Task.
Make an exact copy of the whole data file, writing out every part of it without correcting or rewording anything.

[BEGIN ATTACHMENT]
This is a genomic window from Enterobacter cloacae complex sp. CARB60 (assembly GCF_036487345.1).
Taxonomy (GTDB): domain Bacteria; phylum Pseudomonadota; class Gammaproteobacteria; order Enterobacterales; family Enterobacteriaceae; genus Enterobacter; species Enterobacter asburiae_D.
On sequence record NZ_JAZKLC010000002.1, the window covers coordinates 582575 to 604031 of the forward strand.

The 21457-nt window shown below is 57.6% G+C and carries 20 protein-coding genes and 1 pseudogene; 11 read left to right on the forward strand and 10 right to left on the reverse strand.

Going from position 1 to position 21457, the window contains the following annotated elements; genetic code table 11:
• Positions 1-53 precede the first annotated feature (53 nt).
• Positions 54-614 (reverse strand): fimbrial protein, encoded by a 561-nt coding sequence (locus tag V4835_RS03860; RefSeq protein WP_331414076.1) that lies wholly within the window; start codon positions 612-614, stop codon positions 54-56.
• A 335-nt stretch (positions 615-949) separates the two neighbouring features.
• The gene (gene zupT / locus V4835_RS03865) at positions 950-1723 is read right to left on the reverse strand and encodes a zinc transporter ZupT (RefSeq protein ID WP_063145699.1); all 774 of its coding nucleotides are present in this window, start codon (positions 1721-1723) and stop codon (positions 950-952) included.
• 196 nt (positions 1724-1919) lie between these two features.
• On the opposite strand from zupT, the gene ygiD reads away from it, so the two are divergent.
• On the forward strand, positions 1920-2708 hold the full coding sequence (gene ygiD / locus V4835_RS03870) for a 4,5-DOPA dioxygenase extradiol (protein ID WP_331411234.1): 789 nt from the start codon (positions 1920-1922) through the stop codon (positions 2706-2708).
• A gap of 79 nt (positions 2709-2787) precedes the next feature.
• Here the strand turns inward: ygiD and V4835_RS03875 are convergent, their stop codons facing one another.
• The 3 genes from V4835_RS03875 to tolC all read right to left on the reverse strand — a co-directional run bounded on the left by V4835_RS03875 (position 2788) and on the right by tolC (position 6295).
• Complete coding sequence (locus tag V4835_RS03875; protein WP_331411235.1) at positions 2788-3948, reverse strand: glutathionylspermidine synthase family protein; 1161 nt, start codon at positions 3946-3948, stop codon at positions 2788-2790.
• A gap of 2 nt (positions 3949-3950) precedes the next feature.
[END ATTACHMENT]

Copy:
This is a genomic window from Enterobacter cloacae complex sp. CARB60 (assembly GCF_036487345.1).
Taxonomy (GTDB): domain Bacteria; phylum Pseudomonadota; class Gammaproteobacteria; order Enterobacterales; family Enterobacteriaceae; genus Enterobacter; species Enterobacter asburiae_D.
On sequence record NZ_JAZKLC010000002.1, the window covers coordinates 582575 to 604031 of the forward strand.

The 21457-nt window shown below is 57.6% G+C and carries 20 protein-coding genes and 1 pseudogene; 11 read left to right on the forward strand and 10 right to left on the reverse strand.

Going from position 1 to position 21457, the window contains the following annotated elements; genetic code table 11:
• Positions 1-53 precede the first annotated feature (53 nt).
• Positions 54-614 (reverse strand): fimbrial protein, encoded by a 561-nt coding sequence (locus tag V4835_RS03860; RefSeq protein WP_331414076.1) that lies wholly within the window; start codon positions 612-614, stop codon positions 54-56.
• A 335-nt stretch (positions 615-949) separates the two neighbouring features.
• The gene (gene zupT / locus V4835_RS03865) at positions 950-1723 is read right to left on the reverse strand and encodes a zinc transporter ZupT (RefSeq protein ID WP_063145699.1); all 774 of its coding nucleotides are present in this window, start codon (positions 1721-1723) and stop codon (positions 950-952) included.
• 196 nt (positions 1724-1919) lie between these two features.
• On the opposite strand from zupT, the gene ygiD reads away from it, so the two are divergent.
• On the forward strand, positions 1920-2708 hold the full coding sequence (gene ygiD / locus V4835_RS03870) for a 4,5-DOPA dioxygenase extradiol (protein ID WP_331411234.1): 789 nt from the start codon (positions 1920-1922) through the stop codon (positions 2706-2708).
• A gap of 79 nt (positions 2709-2787) precedes the next feature.
• Here the strand turns inward: ygiD and V4835_RS03875 are convergent, their stop codons facing one another.
• The 3 genes from V4835_RS03875 to tolC all read right to left on the reverse strand — a co-directional run bounded on the left by V4835_RS03875 (position 2788) and on the right by tolC (position 6295).
• Complete coding sequence (locus tag V4835_RS03875; protein WP_331411235.1) at positions 2788-3948, reverse strand: glutathionylspermidine synthase family protein; 1161 nt, start codon at positions 3946-3948, stop codon at positions 2788-2790.
• A gap of 2 nt (positions 3949-3950) precedes the next feature.